The testimony of the Czech visitor is noteworthy that both the Augustinian Catholics, in the upper church, and the Greek Orthodox, in the lower church, held services in the two churches of the monastery. This was not an unusual phenomenon in Cyprus, especially during the period of the Venetian rule (1489 – 1570), when due to the conditions, Orthodox and Latins coexisted.

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Avgorou, according to de Mas Latri, was a fief during the Lusignan-Venetian period, belonging to the Giblet family. Also at Assisi in Jerusalem, Avgorou appears as Avegorre and Avegore. On de Mas Latri's map it appears under the name Avegore, while on Venetian maps it appears as Ongoro.

Toponym: Avgorou, a name that does not seem to be related to eggs, as some have argued. The name of the village seems to have an older origin and, according to one interpretation, is due to its prominent position: Limit, general auspicious, whence and Avgorou. Another version of the origin of the name Avgorou is the one mentioned by N. G. Kyriazis: "A stranger asking how to enter this village, he received the answer "Go to (the) city and you will find it"».

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Although Acheritou is not included in de Mas Latri's list of Lusignan-Venetian fiefs or royal estates, it was nevertheless a medieval settlement. On Venetian maps it appears under the name Achiorito. Mariti who lived in Cyprus between 1760 and 1767 reports that Acheritou is densely populated and agriculturally developed. It is the estate of Andronikos Karydis, dragoman of A.M. of the Apostolic Queen of Hungary. Very close to his residence is a chapel dedicated to Saint Marina, of rough Greek construction, but adorned with wonderful old images of saints brought from houses in Famagusta... I stayed a few days in Acheritou during which I saw with great sadness the enormous destruction caused from grasshoppers. According to N. G. Kyriazis, the family dominates Male Karydis was one of the rather well-known and old of Larnacos. In the parish of Sotiros, until recently, the houses where the descendants of.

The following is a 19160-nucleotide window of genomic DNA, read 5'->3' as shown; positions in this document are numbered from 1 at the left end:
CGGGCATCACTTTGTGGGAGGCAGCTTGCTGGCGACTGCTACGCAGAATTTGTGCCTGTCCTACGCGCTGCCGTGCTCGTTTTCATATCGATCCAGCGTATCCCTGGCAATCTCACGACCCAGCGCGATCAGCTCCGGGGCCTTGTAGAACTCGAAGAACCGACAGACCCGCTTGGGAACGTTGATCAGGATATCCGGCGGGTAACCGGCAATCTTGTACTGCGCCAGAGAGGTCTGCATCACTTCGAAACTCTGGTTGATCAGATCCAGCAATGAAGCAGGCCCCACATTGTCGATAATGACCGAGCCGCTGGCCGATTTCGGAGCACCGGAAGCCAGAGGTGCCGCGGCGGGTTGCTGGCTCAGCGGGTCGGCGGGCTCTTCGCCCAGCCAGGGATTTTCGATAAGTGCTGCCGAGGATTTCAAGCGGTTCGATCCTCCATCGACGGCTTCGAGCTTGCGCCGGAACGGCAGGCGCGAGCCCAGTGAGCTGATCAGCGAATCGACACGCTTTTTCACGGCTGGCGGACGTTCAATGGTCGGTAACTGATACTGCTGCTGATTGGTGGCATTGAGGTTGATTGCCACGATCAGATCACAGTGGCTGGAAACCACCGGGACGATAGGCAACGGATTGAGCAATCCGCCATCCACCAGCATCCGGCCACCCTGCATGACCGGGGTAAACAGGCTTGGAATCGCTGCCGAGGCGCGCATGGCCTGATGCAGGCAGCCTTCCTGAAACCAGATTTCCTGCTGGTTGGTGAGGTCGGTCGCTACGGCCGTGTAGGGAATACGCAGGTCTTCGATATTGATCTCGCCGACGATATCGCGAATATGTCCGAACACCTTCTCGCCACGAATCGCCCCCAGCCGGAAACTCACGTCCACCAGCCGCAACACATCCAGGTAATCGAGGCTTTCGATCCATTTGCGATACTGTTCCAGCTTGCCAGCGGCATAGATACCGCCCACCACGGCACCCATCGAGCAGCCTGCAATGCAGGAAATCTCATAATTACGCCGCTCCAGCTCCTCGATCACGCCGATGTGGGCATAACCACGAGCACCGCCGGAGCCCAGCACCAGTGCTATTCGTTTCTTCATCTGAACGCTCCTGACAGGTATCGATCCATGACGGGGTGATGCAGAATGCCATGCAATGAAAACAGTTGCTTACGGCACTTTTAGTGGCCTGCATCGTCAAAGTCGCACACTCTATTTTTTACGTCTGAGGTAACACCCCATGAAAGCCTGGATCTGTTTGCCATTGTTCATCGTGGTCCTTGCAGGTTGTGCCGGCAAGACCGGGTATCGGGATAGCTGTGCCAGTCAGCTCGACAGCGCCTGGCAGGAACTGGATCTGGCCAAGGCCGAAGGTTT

In addition to the fact that the village is marked on old maps, it is also mentioned as Achiorito in a manuscript from the Venetian period. The village existed during the Middle Ages and was apparently founded during the Byzantine years.

Toponym: Acheritou ή Of course, an ancient name that probably came from the Syrian name of the goddess Aphrodite, who was Ashera (Asherah). The Turkish Cypriots called the village Güvercinlik, which means Pigeon House, perhaps because many pigeons were bred there.

There is also a second version for the origin of its name. This version claims that perhaps the original name of the village was hagiological: Achiropoiitou, from the surname of Panagia which is also found elsewhere in Cyprus.